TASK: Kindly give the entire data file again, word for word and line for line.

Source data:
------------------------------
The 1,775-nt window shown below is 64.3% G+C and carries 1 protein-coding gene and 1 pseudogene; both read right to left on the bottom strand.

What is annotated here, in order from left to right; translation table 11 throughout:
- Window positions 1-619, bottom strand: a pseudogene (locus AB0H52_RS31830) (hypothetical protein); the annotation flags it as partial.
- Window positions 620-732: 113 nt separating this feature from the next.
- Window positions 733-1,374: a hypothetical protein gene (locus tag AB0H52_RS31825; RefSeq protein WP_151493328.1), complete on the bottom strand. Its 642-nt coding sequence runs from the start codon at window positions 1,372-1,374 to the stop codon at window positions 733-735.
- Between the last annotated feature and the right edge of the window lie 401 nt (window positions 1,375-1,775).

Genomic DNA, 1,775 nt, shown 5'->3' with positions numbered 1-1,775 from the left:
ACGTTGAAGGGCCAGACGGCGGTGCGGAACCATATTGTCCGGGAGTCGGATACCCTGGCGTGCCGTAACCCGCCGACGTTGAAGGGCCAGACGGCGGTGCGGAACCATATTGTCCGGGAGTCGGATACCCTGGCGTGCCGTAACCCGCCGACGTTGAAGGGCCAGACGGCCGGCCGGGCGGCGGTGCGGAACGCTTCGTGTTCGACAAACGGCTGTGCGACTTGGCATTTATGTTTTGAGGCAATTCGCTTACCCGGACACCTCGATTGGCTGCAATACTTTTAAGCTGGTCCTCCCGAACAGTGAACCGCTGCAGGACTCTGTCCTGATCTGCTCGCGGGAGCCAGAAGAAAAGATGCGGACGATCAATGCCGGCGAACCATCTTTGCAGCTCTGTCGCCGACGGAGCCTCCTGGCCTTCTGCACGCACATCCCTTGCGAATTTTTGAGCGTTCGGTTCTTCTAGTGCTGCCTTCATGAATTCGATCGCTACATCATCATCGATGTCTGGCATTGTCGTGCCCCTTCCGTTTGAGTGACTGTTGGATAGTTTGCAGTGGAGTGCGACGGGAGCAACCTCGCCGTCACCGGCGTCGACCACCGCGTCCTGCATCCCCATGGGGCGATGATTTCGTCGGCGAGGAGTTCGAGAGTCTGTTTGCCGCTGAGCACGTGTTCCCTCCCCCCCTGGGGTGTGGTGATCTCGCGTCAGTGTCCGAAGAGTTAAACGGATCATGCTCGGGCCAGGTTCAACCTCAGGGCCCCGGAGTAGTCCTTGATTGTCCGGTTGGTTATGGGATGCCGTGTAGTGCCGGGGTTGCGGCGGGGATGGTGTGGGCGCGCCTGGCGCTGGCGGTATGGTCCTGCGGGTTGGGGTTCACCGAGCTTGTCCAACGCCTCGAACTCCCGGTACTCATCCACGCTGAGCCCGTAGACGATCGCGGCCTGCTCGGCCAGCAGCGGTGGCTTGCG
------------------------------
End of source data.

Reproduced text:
The 1,775-nt window shown below is 64.3% G+C and carries 1 protein-coding gene and 1 pseudogene; both read right to left on the bottom strand.

What is annotated here, in order from left to right; translation table 11 throughout:
- Window positions 1-619, bottom strand: a pseudogene (locus AB0H52_RS31830) (hypothetical protein); the annotation flags it as partial.
- Window positions 620-732: 113 nt separating this feature from the next.
- Window positions 733-1,374: a hypothetical protein gene (locus tag AB0H52_RS31825; RefSeq protein WP_151493328.1), complete on the bottom strand. Its 642-nt coding sequence runs from the start codon at window positions 1,372-1,374 to the stop codon at window positions 733-735.
- Between the last annotated feature and the right edge of the window lie 401 nt (window positions 1,375-1,775).

Genomic DNA, 1,775 nt, shown 5'->3' with positions numbered 1-1,775 from the left:
ACGTTGAAGGGCCAGACGGCGGTGCGGAACCATATTGTCCGGGAGTCGGATACCCTGGCGTGCCGTAACCCGCCGACGTTGAAGGGCCAGACGGCGGTGCGGAACCATATTGTCCGGGAGTCGGATACCCTGGCGTGCCGTAACCCGCCGACGTTGAAGGGCCAGACGGCCGGCCGGGCGGCGGTGCGGAACGCTTCGTGTTCGACAAACGGCTGTGCGACTTGGCATTTATGTTTTGAGGCAATTCGCTTACCCGGACACCTCGATTGGCTGCAATACTTTTAAGCTGGTCCTCCCGAACAGTGAACCGCTGCAGGACTCTGTCCTGATCTGCTCGCGGGAGCCAGAAGAAAAGATGCGGACGATCAATGCCGGCGAACCATCTTTGCAGCTCTGTCGCCGACGGAGCCTCCTGGCCTTCTGCACGCACATCCCTTGCGAATTTTTGAGCGTTCGGTTCTTCTAGTGCTGCCTTCATGAATTCGATCGCTACATCATCATCGATGTCTGGCATTGTCGTGCCCCTTCCGTTTGAGTGACTGTTGGATAGTTTGCAGTGGAGTGCGACGGGAGCAACCTCGCCGTCACCGGCGTCGACCACCGCGTCCTGCATCCCCATGGGGCGATGATTTCGTCGGCGAGGAGTTCGAGAGTCTGTTTGCCGCTGAGCACGTGTTCCCTCCCCCCCTGGGGTGTGGTGATCTCGCGTCAGTGTCCGAAGAGTTAAACGGATCATGCTCGGGCCAGGTTCAACCTCAGGGCCCCGGAGTAGTCCTTGATTGTCCGGTTGGTTATGGGATGCCGTGTAGTGCCGGGGTTGCGGCGGGGATGGTGTGGGCGCGCCTGGCGCTGGCGGTATGGTCCTGCGGGTTGGGGTTCACCGAGCTTGTCCAACGCCTCGAACTCCCGGTACTCATCCACGCTGAGCCCGTAGACGATCGCGGCCTGCTCGGCCAGCAGCGGTGGCTTGCG